What sort of country depends on exporting labour to support its people ?
I live in a relatively poor part of Scotland. Thousands of Poles here - not because they like it but because they cannot survive back in Polska !
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MuscatGary



Joined: 03 Jun 2013
Posts: 1364
Location: Flying around the ME...

PostPosted: Sat Jun 28, 2014 11:45 am    Post subject: Reply with quote

scot47 wrote:
What sort of country depends on exporting labour to support its people ?


Poor countries, the ME is full of Indians, Pakistanis, Bangladeshis, Chinese and Filipinos who all send most of their money home. Ireland fell into the same category for a long time.
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ecocks



Joined: 06 Nov 2007
Posts: 899
Location: Gdansk, Poland

PostPosted: Sat Jun 28, 2014 12:34 pm    Post subject: Reply with quote

mitsui wrote:
Shake lives in Japan. What does that tell you?
It means TEFL in Poland is a tough place to make money in.
Dragopiwo is just being responsible. Don`t know why he gets so much flak.

Other guys have done the same as him, once they have a Polish spouse.
Polish women don`t always want to live outside Poland, too.


Tells me that:

1. You don't know diddly about Shake.

2. You don't know much about the TEFL teaching vocation.
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ecocks



Joined: 06 Nov 2007
Posts: 899
Location: Gdansk, Poland

PostPosted: Sat Jun 28, 2014 12:37 pm    Post subject: Reply with quote

sparks wrote:
And the insecure egomaniacs begin to ruin another thread which really has nothing to do with them...


+3

Boy you called this one right out of the gate.
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mitsui



Joined: 10 Jun 2007
Posts: 1562
Location: Kawasaki

PostPosted: Sat Jun 28, 2014 1:28 pm    Post subject: Reply with quote

Nope, been abroad since 1996.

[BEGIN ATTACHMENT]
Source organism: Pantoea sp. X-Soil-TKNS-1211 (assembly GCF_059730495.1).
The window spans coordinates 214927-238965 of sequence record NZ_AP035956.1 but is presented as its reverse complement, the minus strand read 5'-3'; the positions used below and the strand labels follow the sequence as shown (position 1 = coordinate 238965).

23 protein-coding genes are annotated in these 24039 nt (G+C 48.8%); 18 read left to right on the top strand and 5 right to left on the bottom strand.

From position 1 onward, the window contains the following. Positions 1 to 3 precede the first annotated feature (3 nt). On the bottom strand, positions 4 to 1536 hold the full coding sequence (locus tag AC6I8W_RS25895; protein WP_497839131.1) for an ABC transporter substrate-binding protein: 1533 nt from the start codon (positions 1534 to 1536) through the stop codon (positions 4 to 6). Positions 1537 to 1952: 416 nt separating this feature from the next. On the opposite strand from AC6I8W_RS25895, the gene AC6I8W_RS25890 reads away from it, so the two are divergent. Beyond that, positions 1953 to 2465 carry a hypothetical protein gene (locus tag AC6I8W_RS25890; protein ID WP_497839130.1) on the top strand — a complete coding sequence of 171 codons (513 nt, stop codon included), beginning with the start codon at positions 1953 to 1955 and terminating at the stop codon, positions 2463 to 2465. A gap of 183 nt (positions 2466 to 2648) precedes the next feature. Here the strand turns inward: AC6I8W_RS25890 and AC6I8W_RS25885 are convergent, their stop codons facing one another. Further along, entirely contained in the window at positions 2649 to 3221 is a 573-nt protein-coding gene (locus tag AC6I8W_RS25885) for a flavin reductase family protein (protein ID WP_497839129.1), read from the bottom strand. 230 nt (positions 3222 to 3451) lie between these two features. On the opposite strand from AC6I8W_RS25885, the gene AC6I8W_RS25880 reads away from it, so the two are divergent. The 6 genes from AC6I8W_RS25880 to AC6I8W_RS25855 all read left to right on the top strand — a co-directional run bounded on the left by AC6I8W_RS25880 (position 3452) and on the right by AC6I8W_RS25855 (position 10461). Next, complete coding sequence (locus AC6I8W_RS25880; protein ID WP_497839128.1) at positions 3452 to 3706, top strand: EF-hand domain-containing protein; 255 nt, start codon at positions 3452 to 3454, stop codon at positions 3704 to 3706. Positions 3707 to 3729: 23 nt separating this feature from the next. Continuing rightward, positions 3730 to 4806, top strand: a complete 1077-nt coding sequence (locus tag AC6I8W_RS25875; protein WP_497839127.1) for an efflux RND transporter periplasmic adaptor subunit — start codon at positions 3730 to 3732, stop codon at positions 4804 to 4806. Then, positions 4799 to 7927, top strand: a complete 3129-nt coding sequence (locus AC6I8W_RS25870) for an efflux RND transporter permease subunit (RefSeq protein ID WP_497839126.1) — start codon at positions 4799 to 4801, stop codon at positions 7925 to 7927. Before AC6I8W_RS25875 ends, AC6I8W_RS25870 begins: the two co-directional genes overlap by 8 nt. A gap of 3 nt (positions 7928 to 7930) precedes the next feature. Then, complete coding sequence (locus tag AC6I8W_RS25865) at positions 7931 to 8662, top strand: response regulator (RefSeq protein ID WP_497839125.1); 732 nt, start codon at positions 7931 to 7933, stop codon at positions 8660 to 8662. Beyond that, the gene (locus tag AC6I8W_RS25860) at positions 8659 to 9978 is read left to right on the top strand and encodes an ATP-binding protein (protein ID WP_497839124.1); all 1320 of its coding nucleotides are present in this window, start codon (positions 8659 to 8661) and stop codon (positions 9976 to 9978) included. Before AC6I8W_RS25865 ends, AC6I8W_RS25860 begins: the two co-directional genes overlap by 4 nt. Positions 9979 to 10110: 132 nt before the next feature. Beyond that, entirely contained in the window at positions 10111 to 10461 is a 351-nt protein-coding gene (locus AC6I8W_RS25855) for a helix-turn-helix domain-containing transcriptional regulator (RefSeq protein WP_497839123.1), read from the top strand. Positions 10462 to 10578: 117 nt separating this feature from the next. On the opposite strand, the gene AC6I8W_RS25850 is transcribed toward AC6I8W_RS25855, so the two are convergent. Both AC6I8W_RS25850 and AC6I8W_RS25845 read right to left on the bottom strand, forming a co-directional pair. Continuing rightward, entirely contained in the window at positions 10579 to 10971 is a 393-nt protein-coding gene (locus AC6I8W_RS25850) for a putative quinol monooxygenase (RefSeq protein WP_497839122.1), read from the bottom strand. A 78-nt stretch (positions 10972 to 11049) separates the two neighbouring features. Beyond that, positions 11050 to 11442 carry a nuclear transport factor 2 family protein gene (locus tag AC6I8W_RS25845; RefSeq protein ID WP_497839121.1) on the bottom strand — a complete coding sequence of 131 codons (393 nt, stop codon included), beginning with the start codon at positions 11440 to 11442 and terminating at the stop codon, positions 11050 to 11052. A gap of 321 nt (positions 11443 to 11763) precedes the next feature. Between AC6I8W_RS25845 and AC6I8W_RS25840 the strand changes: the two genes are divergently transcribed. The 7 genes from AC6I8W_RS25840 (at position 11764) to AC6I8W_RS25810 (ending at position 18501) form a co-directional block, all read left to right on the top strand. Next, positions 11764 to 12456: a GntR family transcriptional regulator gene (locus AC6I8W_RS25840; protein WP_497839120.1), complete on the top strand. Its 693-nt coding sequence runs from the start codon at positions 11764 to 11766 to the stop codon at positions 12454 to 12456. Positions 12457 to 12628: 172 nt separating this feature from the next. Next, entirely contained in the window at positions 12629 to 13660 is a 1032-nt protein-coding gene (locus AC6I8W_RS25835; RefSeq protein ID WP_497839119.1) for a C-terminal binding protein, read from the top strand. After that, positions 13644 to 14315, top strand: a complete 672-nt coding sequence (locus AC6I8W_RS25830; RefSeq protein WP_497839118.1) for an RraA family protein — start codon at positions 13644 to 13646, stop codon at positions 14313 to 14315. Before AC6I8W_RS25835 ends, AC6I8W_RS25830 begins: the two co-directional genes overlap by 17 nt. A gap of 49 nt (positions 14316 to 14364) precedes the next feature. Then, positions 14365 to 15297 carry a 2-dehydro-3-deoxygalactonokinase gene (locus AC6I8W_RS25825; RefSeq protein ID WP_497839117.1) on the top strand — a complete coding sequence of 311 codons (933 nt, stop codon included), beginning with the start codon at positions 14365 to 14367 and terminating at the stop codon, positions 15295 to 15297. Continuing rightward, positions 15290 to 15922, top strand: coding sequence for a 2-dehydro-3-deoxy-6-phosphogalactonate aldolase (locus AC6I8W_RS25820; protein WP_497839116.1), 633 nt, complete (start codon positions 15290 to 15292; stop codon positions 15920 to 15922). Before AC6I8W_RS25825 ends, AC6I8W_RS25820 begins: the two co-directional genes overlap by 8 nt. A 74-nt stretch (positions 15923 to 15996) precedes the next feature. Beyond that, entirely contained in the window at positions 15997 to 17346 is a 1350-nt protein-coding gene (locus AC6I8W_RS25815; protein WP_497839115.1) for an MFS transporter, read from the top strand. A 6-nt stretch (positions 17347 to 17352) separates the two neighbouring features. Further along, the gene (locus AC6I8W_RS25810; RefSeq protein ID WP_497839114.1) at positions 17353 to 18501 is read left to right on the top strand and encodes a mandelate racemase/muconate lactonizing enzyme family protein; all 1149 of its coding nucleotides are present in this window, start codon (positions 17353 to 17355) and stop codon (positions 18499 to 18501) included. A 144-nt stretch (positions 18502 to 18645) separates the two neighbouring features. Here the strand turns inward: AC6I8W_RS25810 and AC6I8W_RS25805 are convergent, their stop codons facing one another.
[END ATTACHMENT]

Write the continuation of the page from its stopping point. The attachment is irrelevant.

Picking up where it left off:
I was one of the first posters on this website.

The usual drivel. We are all adults here. People make choices with where they want to live.
Sure you can disagree, but no need to be sanctimonious.

Lots of Poles work abroad to make money. Some want to stay in Poland and do their best. I won`t say which one is better, but raising a family in Poland must be challenging.
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ecocks



Joined: 06 Nov 2007
Posts: 899
Location: Gdansk, Poland

PostPosted: Sat Jun 28, 2014 2:18 pm    Post subject: Reply with quote

mitsui wrote:
Nope, been abroad since 1996.
I was one of the first posters on this website.

The usual drivel. We are all adults here. People make choices with where they want to live.
Sure you can disagree, but no need to be sanctimonious.

Lots of Poles work abroad to make money. Some want to stay in Poland and do their best. I won`t say which one is better, but raising a family in Poland must be challenging.


Yeah, reminds me of all the native-speaker TEFL teachers....all of whom...work abroad...

Go figure.

#2 surprised me about you too. Having read your posts about TEFL work and lifestyles in Japan led me to expect better. I know four people currently teaching in Japan, none of them ever mentioned doing it for the money.

A very large percentage of TEFL teachers are not motivated by money, don't consider pension plans a factor, don't care to own a car and have no interest in buying a home, so when someone continually goes on and on about it they lose credibility while the people actually living and working there grow tired of it. Then there's the psychological issues of feeling compelled to tell everyone how much you spend on things that have no bearing on 99% of TEFL teachers' lives. There's a big difference between grocery bills and children's camp fees, the price of beer and ordering champagne at a meal or discussing weekend getaways versus retelling your wedding reception expenses over and over when it comes to relevance of an expat living in a country, usually for a limited number of years.
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dragonpiwo



Joined: 04 Mar 2013
Posts: 1644
Location: Berlin

PostPosted: Sat Jun 28, 2014 6:43 pm    Post subject: Ecocks Reply with quote

Every TEFL teacher I know in the Middle East is there precisely because of the money. If I interviewed someone and they didn't mention money, I probably wouldn't hire them as I'd see them as not being up-front. There are way more TEFL teachers in Saudi than Poland, so I'd say the vast majority at some point do think about the future and material things. It's no coincidence that most are married or are in long-term relationships or are divorced and having to pay for that.

Just about every TEFL teacher I know in Poland has at some point had the jitters about cash too. I know because I've lent people money on countless occasions over the years but that's what mates do.

Normal people do get married, do go on honeymoons, do treat the missus to the odd fancy night out and do give their kids as much as they can. It's relevant to life in and out of Poland and the profession is really irrelevant. All I know is that I couldn't have done the things I've done, many of which are 'normal' things, on a TEFL salary there even with the 20 hours a week of privates on top of the 'job'.